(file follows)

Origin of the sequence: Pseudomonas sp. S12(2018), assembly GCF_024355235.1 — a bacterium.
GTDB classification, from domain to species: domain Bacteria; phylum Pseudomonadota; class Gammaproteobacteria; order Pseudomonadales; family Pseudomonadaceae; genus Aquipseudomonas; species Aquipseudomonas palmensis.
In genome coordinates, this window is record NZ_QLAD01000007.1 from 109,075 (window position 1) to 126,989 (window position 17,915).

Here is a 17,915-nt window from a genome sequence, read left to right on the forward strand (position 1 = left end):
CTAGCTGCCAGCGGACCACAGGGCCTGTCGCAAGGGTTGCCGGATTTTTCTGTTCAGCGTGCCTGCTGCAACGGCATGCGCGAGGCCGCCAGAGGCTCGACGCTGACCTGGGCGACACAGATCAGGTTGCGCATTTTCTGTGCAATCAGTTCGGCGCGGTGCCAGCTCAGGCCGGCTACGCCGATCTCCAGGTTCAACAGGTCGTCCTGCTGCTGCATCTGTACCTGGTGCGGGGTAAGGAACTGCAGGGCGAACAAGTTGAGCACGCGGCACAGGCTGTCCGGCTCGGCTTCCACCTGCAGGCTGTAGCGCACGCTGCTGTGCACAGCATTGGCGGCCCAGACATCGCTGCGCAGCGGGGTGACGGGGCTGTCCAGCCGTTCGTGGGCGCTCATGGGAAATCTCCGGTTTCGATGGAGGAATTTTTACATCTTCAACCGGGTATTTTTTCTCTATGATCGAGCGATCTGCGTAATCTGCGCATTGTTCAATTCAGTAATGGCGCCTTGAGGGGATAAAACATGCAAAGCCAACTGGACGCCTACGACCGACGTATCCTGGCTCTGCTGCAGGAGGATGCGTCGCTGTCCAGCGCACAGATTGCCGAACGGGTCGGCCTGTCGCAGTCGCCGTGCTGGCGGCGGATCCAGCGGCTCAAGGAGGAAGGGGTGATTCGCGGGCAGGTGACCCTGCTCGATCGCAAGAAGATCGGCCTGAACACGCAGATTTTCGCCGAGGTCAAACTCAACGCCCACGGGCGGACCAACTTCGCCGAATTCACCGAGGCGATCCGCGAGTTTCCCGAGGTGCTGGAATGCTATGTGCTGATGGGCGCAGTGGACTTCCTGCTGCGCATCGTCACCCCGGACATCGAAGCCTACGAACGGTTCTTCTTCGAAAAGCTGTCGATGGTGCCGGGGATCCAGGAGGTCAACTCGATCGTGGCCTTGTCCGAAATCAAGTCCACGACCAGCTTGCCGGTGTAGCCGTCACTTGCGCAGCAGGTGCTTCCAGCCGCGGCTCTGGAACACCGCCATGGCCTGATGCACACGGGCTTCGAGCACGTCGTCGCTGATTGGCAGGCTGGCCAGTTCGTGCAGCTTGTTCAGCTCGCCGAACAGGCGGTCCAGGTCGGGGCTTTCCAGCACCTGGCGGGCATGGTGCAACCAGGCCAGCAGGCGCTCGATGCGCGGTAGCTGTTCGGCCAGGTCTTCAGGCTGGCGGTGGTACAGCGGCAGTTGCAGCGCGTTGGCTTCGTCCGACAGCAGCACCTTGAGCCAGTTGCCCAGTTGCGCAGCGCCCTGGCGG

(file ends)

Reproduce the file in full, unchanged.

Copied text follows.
Origin of the sequence: Pseudomonas sp. S12(2018), assembly GCF_024355235.1 — a bacterium.
GTDB classification, from domain to species: domain Bacteria; phylum Pseudomonadota; class Gammaproteobacteria; order Pseudomonadales; family Pseudomonadaceae; genus Aquipseudomonas; species Aquipseudomonas palmensis.
In genome coordinates, this window is record NZ_QLAD01000007.1 from 109,075 (window position 1) to 126,989 (window position 17,915).

Here is a 17,915-nt window from a genome sequence, read left to right on the forward strand (position 1 = left end):
CTAGCTGCCAGCGGACCACAGGGCCTGTCGCAAGGGTTGCCGGATTTTTCTGTTCAGCGTGCCTGCTGCAACGGCATGCGCGAGGCCGCCAGAGGCTCGACGCTGACCTGGGCGACACAGATCAGGTTGCGCATTTTCTGTGCAATCAGTTCGGCGCGGTGCCAGCTCAGGCCGGCTACGCCGATCTCCAGGTTCAACAGGTCGTCCTGCTGCTGCATCTGTACCTGGTGCGGGGTAAGGAACTGCAGGGCGAACAAGTTGAGCACGCGGCACAGGCTGTCCGGCTCGGCTTCCACCTGCAGGCTGTAGCGCACGCTGCTGTGCACAGCATTGGCGGCCCAGACATCGCTGCGCAGCGGGGTGACGGGGCTGTCCAGCCGTTCGTGGGCGCTCATGGGAAATCTCCGGTTTCGATGGAGGAATTTTTACATCTTCAACCGGGTATTTTTTCTCTATGATCGAGCGATCTGCGTAATCTGCGCATTGTTCAATTCAGTAATGGCGCCTTGAGGGGATAAAACATGCAAAGCCAACTGGACGCCTACGACCGACGTATCCTGGCTCTGCTGCAGGAGGATGCGTCGCTGTCCAGCGCACAGATTGCCGAACGGGTCGGCCTGTCGCAGTCGCCGTGCTGGCGGCGGATCCAGCGGCTCAAGGAGGAAGGGGTGATTCGCGGGCAGGTGACCCTGCTCGATCGCAAGAAGATCGGCCTGAACACGCAGATTTTCGCCGAGGTCAAACTCAACGCCCACGGGCGGACCAACTTCGCCGAATTCACCGAGGCGATCCGCGAGTTTCCCGAGGTGCTGGAATGCTATGTGCTGATGGGCGCAGTGGACTTCCTGCTGCGCATCGTCACCCCGGACATCGAAGCCTACGAACGGTTCTTCTTCGAAAAGCTGTCGATGGTGCCGGGGATCCAGGAGGTCAACTCGATCGTGGCCTTGTCCGAAATCAAGTCCACGACCAGCTTGCCGGTGTAGCCGTCACTTGCGCAGCAGGTGCTTCCAGCCGCGGCTCTGGAACACCGCCATGGCCTGATGCACACGGGCTTCGAGCACGTCGTCGCTGATTGGCAGGCTGGCCAGTTCGTGCAGCTTGTTCAGCTCGCCGAACAGGCGGTCCAGGTCGGGGCTTTCCAGCACCTGGCGGGCATGGTGCAACCAGGCCAGCAGGCGCTCGATGCGCGGTAGCTGTTCGGCCAGGTCTTCAGGCTGGCGGTGGTACAGCGGCAGTTGCAGCGCGTTGGCTTCGTCCGACAGCAGCACCTTGAGCCAGTTGCCCAGTTGCGCAGCGCCCTGGCGG